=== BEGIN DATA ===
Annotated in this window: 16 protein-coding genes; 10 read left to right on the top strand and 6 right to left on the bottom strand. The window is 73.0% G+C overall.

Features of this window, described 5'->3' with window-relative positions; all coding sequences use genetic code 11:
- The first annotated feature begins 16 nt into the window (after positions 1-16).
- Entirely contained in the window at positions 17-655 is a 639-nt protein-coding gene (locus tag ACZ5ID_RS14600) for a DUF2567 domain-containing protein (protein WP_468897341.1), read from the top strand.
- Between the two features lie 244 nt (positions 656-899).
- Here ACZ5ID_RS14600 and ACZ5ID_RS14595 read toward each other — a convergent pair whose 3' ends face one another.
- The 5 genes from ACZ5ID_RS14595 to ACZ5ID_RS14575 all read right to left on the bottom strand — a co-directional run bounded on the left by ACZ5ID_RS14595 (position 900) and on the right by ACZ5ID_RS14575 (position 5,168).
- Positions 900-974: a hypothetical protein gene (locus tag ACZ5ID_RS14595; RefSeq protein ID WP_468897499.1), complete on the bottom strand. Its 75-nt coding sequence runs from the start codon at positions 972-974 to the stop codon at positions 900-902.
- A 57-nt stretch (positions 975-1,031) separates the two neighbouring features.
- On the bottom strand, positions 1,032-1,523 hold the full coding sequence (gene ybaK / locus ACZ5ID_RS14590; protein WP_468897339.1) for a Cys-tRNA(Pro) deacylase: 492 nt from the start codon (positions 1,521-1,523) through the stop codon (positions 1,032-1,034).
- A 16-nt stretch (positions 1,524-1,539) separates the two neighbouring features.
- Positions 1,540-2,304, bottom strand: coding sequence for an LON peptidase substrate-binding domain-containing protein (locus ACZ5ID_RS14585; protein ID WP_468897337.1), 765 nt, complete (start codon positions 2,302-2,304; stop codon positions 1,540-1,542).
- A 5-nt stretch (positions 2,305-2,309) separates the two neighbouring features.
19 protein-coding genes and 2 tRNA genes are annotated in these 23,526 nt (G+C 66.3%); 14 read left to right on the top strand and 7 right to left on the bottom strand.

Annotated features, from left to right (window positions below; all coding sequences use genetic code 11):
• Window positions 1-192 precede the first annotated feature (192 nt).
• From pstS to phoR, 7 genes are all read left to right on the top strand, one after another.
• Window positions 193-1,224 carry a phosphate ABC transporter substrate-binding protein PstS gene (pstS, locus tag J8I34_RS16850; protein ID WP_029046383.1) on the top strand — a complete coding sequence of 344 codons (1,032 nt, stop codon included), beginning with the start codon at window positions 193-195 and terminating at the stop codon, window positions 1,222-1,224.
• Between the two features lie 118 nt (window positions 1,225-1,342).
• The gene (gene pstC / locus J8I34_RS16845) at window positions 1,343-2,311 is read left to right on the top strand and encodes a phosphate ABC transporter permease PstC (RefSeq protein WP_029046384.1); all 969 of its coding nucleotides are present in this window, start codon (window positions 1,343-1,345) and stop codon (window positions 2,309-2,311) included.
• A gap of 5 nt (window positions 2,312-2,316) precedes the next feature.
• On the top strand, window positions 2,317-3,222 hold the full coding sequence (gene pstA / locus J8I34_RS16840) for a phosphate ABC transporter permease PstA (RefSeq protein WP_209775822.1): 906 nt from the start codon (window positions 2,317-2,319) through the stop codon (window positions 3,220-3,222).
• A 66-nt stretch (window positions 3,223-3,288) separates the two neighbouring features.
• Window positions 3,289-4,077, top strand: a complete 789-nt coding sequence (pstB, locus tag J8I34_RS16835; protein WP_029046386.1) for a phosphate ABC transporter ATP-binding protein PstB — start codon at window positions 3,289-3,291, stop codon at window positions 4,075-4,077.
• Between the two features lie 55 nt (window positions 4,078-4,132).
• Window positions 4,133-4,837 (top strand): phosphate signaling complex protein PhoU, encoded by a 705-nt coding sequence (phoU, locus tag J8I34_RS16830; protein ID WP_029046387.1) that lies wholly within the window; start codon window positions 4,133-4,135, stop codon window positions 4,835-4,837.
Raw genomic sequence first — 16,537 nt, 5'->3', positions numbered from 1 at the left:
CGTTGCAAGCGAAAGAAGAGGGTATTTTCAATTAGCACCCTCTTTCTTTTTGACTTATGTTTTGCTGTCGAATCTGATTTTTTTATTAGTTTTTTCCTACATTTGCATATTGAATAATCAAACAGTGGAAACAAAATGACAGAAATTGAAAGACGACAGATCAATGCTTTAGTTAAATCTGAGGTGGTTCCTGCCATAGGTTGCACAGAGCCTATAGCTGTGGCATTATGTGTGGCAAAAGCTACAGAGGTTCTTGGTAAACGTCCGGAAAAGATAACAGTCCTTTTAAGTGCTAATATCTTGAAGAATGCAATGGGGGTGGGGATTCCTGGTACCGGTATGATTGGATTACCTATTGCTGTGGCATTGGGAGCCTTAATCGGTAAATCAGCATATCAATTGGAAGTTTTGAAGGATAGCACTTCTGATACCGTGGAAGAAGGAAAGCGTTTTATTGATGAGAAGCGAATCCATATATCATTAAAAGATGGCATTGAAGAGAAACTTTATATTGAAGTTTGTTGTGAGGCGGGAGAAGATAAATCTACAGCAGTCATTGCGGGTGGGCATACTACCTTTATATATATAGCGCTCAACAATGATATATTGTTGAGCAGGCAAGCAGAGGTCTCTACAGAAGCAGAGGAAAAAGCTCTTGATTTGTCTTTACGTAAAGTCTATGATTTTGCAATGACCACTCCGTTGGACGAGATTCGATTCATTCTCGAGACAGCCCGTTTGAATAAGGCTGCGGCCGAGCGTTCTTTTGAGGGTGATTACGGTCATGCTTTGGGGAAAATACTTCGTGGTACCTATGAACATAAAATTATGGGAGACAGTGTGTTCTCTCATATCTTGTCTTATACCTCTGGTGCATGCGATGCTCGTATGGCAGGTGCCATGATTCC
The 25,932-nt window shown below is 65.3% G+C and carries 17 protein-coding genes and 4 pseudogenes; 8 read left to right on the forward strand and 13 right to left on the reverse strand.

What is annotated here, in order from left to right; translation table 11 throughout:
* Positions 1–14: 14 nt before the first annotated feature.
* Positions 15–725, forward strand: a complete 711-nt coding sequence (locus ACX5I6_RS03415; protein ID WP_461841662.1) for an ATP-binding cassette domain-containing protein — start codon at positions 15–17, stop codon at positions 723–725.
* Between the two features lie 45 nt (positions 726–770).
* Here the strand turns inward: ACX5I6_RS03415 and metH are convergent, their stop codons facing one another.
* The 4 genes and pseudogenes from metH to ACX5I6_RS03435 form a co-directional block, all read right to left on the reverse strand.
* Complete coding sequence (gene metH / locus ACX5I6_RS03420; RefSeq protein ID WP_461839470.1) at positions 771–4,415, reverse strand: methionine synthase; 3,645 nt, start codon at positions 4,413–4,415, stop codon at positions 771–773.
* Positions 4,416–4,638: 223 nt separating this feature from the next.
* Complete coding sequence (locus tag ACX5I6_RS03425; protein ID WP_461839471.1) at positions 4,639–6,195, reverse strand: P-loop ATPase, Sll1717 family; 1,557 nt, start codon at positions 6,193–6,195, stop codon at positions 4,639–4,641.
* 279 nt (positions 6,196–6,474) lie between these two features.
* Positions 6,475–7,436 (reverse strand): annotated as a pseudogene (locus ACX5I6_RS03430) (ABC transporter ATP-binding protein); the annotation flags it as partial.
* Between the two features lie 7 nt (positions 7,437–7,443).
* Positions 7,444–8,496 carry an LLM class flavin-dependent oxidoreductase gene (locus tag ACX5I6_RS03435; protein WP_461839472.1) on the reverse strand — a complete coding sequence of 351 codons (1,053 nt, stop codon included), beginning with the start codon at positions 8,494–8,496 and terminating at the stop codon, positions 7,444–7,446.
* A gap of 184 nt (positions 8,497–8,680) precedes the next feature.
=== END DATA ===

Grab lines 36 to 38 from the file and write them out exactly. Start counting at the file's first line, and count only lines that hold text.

* Complete coding sequence (gene metH / locus ACX5I6_RS03420; RefSeq protein ID WP_461839470.1) at positions 771–4,415, reverse strand: methionine synthase; 3,645 nt, start codon at positions 4,413–4,415, stop codon at positions 771–773.
* Positions 4,416–4,638: 223 nt separating this feature from the next.
* Complete coding sequence (locus tag ACX5I6_RS03425; protein ID WP_461839471.1) at positions 4,639–6,195, reverse strand: P-loop ATPase, Sll1717 family; 1,557 nt, start codon at positions 6,193–6,195, stop codon at positions 4,639–4,641.